The daemon is an idea that has existed since the ancient Greeks. Throughout time it’s taken different forms, from the unseen spirit to the unknowable self and more modernly, the secular stroke of genius.
Regardless of how you understand it, the daemon is that science-spiting, rebellious reality that makes us what we are, or should we deny it, what we aren’t.
Socrates spoke of “a voice” that guided him only through warnings; it never told him what he should do, only what he shouldn’t. No matter how atheistic you are, you’ve experienced that “feeling” lasting no longer than a moment that makes you pause and reconsider your path. It’s that feeling Socrates credited for his wisdom, having chosen to always obey it, even when it meant not escaping his own execution.
Carl Jung and Rollo May saw the daemon as a two-sided spirit. While this ancient muse can guide us towards our highest aim, it can also drive us straight into the ground. For many artists, it has.
We don’t talk about inspiration or creativity in terms of mysterious power today. We attribute what was once the purview of spirits to ourselves instead, to individual talent or skill — much tamer and more explainable concepts. Skill and talent don’t kill, though.
When the talented musician ends his life, his talent offers no answer, but his daemon does.
If the force that guides our interest toward art, engineering, philosophy, or family is nothing but simple skill, then what “skill” guides us into destruction when we fail to fulfill that interest? Humans have always feared the unknown, but perhaps that fear grows the more that unknown shrinks in our modern world.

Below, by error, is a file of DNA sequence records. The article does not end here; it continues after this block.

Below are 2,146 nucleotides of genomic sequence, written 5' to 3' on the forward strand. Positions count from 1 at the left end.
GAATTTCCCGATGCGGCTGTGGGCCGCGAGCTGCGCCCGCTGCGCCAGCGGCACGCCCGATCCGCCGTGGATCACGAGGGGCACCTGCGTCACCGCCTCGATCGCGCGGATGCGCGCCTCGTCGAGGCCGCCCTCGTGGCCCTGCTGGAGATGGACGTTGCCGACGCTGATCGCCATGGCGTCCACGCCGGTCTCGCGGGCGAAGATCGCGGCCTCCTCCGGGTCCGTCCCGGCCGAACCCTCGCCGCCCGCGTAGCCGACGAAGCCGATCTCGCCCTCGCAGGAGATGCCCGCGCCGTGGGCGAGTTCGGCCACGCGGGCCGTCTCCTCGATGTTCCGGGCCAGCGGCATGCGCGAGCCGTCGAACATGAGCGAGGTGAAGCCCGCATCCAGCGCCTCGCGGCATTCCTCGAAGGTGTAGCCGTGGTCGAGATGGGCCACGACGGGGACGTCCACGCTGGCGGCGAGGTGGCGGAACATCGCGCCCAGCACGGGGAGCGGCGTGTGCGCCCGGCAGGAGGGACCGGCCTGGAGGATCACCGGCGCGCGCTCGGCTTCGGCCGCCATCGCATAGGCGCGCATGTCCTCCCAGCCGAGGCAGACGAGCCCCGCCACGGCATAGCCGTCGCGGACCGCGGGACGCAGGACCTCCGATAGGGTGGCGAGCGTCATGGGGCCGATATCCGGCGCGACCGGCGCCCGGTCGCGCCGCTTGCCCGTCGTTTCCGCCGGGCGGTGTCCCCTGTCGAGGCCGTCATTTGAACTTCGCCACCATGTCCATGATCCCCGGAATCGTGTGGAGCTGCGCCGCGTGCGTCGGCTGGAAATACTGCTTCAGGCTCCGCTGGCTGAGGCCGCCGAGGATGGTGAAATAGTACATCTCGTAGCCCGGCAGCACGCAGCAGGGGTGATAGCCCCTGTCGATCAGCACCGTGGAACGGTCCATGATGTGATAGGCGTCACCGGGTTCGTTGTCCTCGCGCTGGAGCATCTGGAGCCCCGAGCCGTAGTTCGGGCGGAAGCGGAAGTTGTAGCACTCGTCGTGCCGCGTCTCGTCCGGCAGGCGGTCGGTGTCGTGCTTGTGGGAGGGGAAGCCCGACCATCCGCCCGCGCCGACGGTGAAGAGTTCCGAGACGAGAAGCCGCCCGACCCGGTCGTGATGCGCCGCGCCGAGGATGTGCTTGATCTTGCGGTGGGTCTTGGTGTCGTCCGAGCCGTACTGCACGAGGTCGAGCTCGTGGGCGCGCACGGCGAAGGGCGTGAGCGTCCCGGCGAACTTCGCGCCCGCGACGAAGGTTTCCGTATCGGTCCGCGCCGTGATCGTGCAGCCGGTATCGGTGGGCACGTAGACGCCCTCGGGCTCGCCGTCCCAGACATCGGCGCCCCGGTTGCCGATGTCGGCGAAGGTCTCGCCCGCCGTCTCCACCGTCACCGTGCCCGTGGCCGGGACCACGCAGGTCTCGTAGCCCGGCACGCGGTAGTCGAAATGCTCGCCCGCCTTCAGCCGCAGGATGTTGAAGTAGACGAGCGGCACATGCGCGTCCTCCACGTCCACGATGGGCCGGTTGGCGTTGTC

By ignoring the shadow behind inspiration, we don’t see the destruction that comes of denying our daemon.
Happiness is to live in harmony with one’s daimon.
The daemon has long been spoken of as an unruly visitor, one that overtakes the person unwilling to rule it. You may not believe in spirits or the unseen, but there’s a useful trick in seeing the mystery of our creative life force/energy/whatever you want to name it, as more than just ourselves. In naming the daemon, we reckon with the daemon.
Rather than fool ourselves into thinking we are always under our own control, reserving a little fear for that unknowable aspect of ourselves that pulls us toward an unseen path breeds respect for it.
You might pretend you know yourself, but you can’t pretend to know your daemon.
What destruction brews for you as punishment for ignoring its pull?
I hope this makes your week a little weirder and a little güder. Now go forth, be weird, and above all, be güd.
I sit alone at a desk biting my nails to bring you every edition of Spiritual Soap. Is it worth it? Don’t tell me, show me.